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Sunday, August 25, 2013

Threads unraveling

I was disappointed when I logged into my Facebook page months ago to find that Threads of Mystery was no more. This game was the hidden object persuasion—the scenes (fashion institutes, sidewalk cafes and theaters) very colorful, French themed with facts about Paris popping up each time the scene would change. As you would go through each scene finding the designated items, stars would be earned to advance to the next level. The back story was a ghost of a famous clothes designer was trying to figure out who murdered her. Though it was a grim back story, the scenes were very pretty!
I would play this game frequently. I felt it was not a waste of time, but rather brain training. It fascinated me how many items could be hidden in plain sight. Also, interesting how I would automatically look at the top of the screen if the clue was airplane. Many a time,  I would have to reset my thinking--the airplane was a picture located in a magazine on the bottom of the screen.
The one thing that was annoying to me was the “fashion house” that you had to fill with furniture and clothes making machines (you are an apprentice clothes designer, don’t you know!) I must have made about 5 red cocktail dresses, but in order to more to the next level, I needed material for yet another type of dress. To get this material, I needed to place more furniture in my pretend house. Then, once these items were placed, I needed to upgrade! There was no way I would live in this house in real life—I couldn't move around with the many foot stools, potted plants and looms rooted in the living room! Also, it would be eerie to touch the mists and see a ghost open up more rooms to fill up with more decors!
I figure that’s why this game went out of favor—maybe other people were bored becoming digital hoarders. When playing this game, I was only able to convince 3 Facebook friends to play along.  I had much better luck gaining help for other hidden object game, Criminal Case.   In this game, the player finds clues among the hidden objects and solves cases along the way, moving up in the ranks of the police force.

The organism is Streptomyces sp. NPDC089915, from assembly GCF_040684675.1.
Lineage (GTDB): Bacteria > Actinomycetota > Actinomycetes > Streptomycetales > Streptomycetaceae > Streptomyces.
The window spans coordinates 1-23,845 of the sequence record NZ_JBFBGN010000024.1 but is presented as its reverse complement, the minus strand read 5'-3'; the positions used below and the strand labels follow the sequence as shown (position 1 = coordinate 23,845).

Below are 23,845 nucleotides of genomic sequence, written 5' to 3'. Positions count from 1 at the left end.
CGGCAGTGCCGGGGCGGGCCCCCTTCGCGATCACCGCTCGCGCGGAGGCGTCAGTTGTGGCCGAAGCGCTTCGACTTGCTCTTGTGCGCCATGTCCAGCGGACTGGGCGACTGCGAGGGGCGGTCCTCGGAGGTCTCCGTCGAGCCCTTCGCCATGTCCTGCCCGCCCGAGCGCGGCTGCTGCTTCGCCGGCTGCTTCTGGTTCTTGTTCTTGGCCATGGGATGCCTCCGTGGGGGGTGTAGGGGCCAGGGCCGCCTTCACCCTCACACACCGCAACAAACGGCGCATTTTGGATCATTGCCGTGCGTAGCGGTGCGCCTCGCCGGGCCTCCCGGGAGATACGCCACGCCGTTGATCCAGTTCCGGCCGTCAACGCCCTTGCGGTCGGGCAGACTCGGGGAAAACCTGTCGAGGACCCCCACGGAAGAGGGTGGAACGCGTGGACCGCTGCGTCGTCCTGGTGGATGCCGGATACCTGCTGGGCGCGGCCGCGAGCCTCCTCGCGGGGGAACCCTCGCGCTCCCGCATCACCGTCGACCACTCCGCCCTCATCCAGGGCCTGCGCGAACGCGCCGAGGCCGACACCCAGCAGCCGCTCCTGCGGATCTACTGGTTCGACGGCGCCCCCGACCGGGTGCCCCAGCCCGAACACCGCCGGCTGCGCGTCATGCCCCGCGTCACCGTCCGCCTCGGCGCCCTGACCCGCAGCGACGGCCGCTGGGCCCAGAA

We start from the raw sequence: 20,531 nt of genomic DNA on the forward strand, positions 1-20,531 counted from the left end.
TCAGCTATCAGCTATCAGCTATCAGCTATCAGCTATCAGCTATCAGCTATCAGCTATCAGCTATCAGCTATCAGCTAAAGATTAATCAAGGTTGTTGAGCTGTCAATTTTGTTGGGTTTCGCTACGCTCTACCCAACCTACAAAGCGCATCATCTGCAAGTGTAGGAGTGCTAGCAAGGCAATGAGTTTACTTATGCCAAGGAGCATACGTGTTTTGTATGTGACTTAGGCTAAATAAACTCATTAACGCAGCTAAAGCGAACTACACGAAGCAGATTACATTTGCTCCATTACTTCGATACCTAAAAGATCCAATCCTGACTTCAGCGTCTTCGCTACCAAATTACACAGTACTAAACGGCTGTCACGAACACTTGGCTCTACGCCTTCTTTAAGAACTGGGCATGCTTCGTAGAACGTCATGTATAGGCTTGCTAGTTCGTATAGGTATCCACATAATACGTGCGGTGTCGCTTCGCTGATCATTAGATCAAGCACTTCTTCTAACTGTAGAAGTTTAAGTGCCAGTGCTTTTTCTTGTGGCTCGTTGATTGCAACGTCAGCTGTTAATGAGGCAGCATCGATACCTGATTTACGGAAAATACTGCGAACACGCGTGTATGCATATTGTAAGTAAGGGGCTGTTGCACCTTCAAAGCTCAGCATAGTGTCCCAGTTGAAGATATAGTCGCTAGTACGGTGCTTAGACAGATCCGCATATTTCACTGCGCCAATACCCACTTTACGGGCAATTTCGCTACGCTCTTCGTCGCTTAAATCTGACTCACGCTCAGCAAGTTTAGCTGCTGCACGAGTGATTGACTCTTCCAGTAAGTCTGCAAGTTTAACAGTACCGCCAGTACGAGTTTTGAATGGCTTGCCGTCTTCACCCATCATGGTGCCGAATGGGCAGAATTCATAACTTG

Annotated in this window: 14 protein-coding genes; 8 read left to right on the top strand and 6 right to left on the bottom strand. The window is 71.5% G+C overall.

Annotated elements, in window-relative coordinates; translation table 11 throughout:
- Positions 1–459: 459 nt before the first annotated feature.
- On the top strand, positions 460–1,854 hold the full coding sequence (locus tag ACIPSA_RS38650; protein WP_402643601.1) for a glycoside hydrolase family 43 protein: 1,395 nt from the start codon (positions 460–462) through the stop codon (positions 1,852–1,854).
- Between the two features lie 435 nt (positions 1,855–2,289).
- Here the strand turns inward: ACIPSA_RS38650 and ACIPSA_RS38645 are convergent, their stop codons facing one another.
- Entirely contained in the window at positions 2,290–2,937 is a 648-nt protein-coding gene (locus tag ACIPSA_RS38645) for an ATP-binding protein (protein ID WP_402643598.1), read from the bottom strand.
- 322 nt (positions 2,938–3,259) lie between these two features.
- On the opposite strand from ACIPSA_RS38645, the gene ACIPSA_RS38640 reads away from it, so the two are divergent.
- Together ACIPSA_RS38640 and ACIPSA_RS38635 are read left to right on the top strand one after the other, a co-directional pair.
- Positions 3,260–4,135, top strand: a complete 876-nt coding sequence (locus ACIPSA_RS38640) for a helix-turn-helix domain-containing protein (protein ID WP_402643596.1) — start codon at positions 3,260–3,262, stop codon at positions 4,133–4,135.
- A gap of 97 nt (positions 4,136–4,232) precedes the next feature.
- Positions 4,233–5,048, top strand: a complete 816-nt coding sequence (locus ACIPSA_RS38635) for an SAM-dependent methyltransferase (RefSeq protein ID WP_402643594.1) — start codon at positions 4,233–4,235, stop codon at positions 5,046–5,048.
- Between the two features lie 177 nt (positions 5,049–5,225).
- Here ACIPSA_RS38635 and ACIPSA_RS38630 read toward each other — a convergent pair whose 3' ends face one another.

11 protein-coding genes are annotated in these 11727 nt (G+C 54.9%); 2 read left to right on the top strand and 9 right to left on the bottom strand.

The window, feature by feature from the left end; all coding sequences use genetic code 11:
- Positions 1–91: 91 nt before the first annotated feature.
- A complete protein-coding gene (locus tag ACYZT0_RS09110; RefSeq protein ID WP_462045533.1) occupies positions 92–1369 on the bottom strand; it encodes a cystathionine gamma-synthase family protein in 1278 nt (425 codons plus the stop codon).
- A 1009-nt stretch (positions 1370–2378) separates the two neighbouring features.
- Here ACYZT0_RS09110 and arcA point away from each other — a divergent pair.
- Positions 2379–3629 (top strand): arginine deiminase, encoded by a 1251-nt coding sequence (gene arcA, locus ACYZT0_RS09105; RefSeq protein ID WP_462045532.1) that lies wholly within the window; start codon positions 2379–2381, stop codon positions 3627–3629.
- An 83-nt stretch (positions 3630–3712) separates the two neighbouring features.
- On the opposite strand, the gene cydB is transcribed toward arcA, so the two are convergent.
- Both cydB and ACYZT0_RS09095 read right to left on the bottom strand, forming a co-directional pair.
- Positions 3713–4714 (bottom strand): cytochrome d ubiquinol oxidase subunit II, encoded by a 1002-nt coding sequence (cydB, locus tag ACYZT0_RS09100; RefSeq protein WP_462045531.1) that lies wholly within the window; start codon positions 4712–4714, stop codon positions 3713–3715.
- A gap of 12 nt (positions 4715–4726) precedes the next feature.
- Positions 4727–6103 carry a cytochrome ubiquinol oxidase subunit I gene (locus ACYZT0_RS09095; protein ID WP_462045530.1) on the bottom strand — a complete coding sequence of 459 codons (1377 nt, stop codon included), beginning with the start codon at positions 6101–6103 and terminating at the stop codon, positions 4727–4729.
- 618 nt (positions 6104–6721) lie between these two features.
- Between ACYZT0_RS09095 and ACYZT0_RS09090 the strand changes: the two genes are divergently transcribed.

Is this game more popular because we all secretly want to be detectives? I believe games like Criminal Case feed our logical side of our brains in wanting to place things in order. We feel we've accomplished something by solving one case at a time.

Unfortunately, I won’t be able to see the lovely scenes of Paris. The next time I want to see the Eiffel Tower, I’ll need to go looking for it on my own, either surfing the web or seeing it for real.  
Maybe that’s what I need to take away from this cancellation—instead of viewing a digitized version of Paris, maybe I need to take steps to see it for myself.

Sunday, August 11, 2013

Open Wide and Say Aha!

A dentist appointment has never been my friend.
I would love to be one of those people, like my son, that can go to the dentist and be told, “Good check up! See you again in 6 months!”  No, what I got to hear from the dentist was what my next painful procedure would be! One dentist put a digitized picture of my teeth onto the office computer screen. He was using technology to draw attention to all of the work needed in my mouth. As he would draw circles around the bad teeth, like a swirling Doppler radar, he would summons his dental assistant to see the decay displayed on the screen.  I would remind him, with gauze in my mouth, he should be happy that there was so much work to be done; I was responsible for sending his kids through college!  After that appointment, I found another dentist. Sorry, kids, no Harvard for you!!
I couldn't understand why I had such teeth trouble. It wasn't like I ate rocks coated with sugar every day! One dentist answered my question by stating I had decay prone teeth. Well, talk about a real downer! No matter if I brushed and flossed every hour on the hour, they were destined to rot. I really began to hate my teeth!
A few days ago, I was recovering from an extraction.  With each throbbing in my gums, I began to curse my teeth. Suddenly, I realized my choice of words—did I really hate my teeth? No, not really, it’s not like my teeth were rebelling against me, I just hated being in a situation of pain.
I decided to try something: when I ached, I sent thoughts of love to the pain source. This simple act changed my way of thinking about my teeth. No longer was I feeling powerless, but rather aware that I had options.  Maybe that dentist was wrong about my teeth being decay prone-- no other dentist had echoed that opinion.

I’m very careful not to say I hate my teeth anymore, but rather they’re a work in progress.  Or a scholarship to Harvard for my new dentist’s kids!